If you look at my 5 stages of rehabilitation, you’ll see that I have in stage 1 ‘master the skill of optimal breathing’. This is an extremely important part of good movement because, as described by Bordoni et al (2016):
‘Diaphragm’s activity is fundamental in the maintenance of posture and body position changes and influences the pain perception, usually decreased during the inspiratory apnoea.’
They also report a link between depression and diaphragm dysfunction, which can be improved with exercise and manual therapy. Pain perception can be altered through better breathing quite simply because the brain gets more oxygen which allows it to function optimally.
The diaphragm itself is a large muscle and attaches itself to the sternum, lower ribs and low back vertebrae. Low back pain can very often be associated with stress, which can lead to poor breathing, which leads to a tightened diaphragm, which restricts movement and prevents the body working optimally.
Whenever there is any reduced movement in the body, it negatively impacts on the whole system and the diaphragm is no exception.
Common causes of diaphragm shortening include (among others):
- Incorrect breathing habits
- Stressful situations at work or home
- Sleep apnea
- Overload in activity
Optimal breathing also means optimal oxygenation and this can ONLY be achieved through NASAL breathing. A lack of good oxygenation can manifest itself in many ways:
- Body aches and pains
- Heart conditions
- Grinding teeth
- Sleep apnea
A lot of injuries can impact the diaphragm and it can go unnoticed or unaddressed by your treatment provider. But you can take the power into your own hands right away by following the below instructions and always maintaining optimal breathing, especially after injury.
First, let’s do a quick test.
- Take a normal breath in and time how long you can exhale for. Don’t pause between the exhalation and inhalation but you can hold the air out. When you need to breathe back in, that’s your end point. Note your time.
- Repeat this test but instead hum after you have inhaled for as long as you can, until you really can’t make another sound. Did your time change?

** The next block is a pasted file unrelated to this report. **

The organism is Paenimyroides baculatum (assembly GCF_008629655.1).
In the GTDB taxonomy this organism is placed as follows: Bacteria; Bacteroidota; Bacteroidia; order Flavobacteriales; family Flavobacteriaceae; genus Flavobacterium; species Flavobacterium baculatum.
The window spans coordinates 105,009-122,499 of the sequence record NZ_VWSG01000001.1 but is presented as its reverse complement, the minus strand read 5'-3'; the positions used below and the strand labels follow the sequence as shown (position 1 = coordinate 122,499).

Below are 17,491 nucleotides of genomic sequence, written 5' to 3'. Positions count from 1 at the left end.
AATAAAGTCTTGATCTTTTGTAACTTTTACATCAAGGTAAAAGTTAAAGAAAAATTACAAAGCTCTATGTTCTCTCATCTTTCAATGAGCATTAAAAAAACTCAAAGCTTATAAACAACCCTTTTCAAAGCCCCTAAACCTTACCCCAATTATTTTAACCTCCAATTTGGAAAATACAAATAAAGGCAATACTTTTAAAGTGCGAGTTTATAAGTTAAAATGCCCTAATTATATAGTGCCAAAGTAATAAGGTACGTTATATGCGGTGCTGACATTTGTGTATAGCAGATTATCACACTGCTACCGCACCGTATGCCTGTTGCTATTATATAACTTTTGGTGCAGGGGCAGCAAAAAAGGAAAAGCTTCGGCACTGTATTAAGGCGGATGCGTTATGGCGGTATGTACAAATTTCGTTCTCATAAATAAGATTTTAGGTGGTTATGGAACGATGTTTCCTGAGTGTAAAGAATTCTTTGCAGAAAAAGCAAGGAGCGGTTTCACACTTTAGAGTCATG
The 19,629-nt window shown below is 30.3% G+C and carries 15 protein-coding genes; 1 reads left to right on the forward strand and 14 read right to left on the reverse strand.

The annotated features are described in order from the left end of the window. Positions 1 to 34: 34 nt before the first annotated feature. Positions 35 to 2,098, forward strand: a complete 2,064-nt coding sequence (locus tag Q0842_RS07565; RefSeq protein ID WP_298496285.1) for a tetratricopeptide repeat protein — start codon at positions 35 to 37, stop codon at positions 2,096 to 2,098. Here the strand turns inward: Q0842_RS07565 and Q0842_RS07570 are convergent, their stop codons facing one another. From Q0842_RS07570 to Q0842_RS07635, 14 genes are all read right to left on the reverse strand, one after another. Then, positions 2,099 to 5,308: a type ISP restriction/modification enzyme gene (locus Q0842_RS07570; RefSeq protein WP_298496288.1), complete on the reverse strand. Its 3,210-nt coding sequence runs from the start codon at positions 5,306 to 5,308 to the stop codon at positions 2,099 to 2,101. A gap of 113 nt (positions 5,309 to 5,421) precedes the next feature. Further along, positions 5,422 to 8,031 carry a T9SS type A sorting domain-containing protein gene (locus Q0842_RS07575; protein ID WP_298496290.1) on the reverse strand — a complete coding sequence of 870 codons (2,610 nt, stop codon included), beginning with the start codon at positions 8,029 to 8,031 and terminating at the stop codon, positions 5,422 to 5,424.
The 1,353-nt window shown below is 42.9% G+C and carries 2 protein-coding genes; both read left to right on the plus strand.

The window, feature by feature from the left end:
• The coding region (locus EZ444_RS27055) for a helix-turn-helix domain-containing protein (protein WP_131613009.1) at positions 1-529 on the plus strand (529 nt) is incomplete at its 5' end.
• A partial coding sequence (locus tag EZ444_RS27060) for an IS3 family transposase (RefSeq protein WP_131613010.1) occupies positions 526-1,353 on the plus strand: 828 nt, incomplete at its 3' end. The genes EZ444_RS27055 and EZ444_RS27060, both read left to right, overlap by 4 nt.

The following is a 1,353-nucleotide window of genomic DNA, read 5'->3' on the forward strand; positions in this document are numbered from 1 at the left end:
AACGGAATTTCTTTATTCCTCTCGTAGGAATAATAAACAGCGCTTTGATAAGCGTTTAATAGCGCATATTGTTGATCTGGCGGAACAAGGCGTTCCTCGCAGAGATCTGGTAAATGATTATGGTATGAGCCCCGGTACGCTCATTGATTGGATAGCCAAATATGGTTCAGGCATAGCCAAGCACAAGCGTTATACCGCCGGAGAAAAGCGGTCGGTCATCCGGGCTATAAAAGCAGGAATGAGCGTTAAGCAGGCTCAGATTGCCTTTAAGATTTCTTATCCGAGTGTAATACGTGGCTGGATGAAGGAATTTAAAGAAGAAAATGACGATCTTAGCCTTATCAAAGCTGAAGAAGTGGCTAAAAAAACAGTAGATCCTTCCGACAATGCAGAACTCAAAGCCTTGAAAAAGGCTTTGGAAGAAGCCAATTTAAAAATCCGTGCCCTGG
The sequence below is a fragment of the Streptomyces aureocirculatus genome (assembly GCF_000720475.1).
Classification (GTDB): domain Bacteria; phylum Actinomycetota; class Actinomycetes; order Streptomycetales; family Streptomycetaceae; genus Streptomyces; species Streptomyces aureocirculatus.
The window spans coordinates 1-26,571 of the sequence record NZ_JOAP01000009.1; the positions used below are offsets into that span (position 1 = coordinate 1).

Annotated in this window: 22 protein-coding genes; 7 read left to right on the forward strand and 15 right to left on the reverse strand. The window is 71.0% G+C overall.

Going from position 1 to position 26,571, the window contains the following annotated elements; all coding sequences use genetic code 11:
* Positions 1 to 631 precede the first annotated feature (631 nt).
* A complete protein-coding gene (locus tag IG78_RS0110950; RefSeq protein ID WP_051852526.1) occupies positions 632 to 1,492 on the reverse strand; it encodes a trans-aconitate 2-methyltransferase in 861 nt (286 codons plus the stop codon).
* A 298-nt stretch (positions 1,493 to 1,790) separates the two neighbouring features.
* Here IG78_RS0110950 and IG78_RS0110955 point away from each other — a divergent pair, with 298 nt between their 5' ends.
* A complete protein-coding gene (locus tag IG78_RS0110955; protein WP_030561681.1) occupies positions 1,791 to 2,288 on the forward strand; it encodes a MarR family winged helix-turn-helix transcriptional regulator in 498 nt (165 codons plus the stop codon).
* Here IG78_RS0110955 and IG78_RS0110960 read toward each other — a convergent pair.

The ideal number I look for is 20 seconds or longer but 15 seconds and up is good. Were you close? If not, you could benefit plenty from the following breathing practice.
- Lie or sit in a comfortable position. Get your body as relaxed as you can.
- Keep your lips together, jaw relaxed.
- Put your tongue on the roof of your mouth, just behind the top teeth, as if you were about to make an ‘N’ sound.
- Breathe in through your nose as quietly as you can. Your lower torso should expand 360 degrees, i.e. you should feel your sides, stomach and back expand equally. You can place your hands on these areas to see are they moving out and in nicely. Your shoulders should not rise.
- Exhale for as long as you can. Pause at the end and swallow before breathing back in again.
- As you breathe back in, keep it as light and quiet as you can. Avoid gasping or taking excessive amounts of air in. Feel the air move slowly through your nasal passages.
- Practice this daily for 10 breaths at a time or try a continuous 5 minutes.
Alternative practices would include taping your mouth, such as when watching TV or doing light exercise, or using a Somnifix strip while you sleep.
We breathe about 11 million times a year so it’s worth getting this right! Those with conditions like asthma or a childhood spent coughing, even if much improved in those regards, can often be left with shortened breathing patterns. I’ve seen people barely able to breathe out for more than 3 seconds to those able to go the full 20 seconds so it is highly variable. But thankfully like any muscle, it can be improved with training, though it could take some people months of consistent practice to nail it, depending on other factors.
Lois Laynee (where I got many of my facts above) is an expert on the subject if you would like to learn more.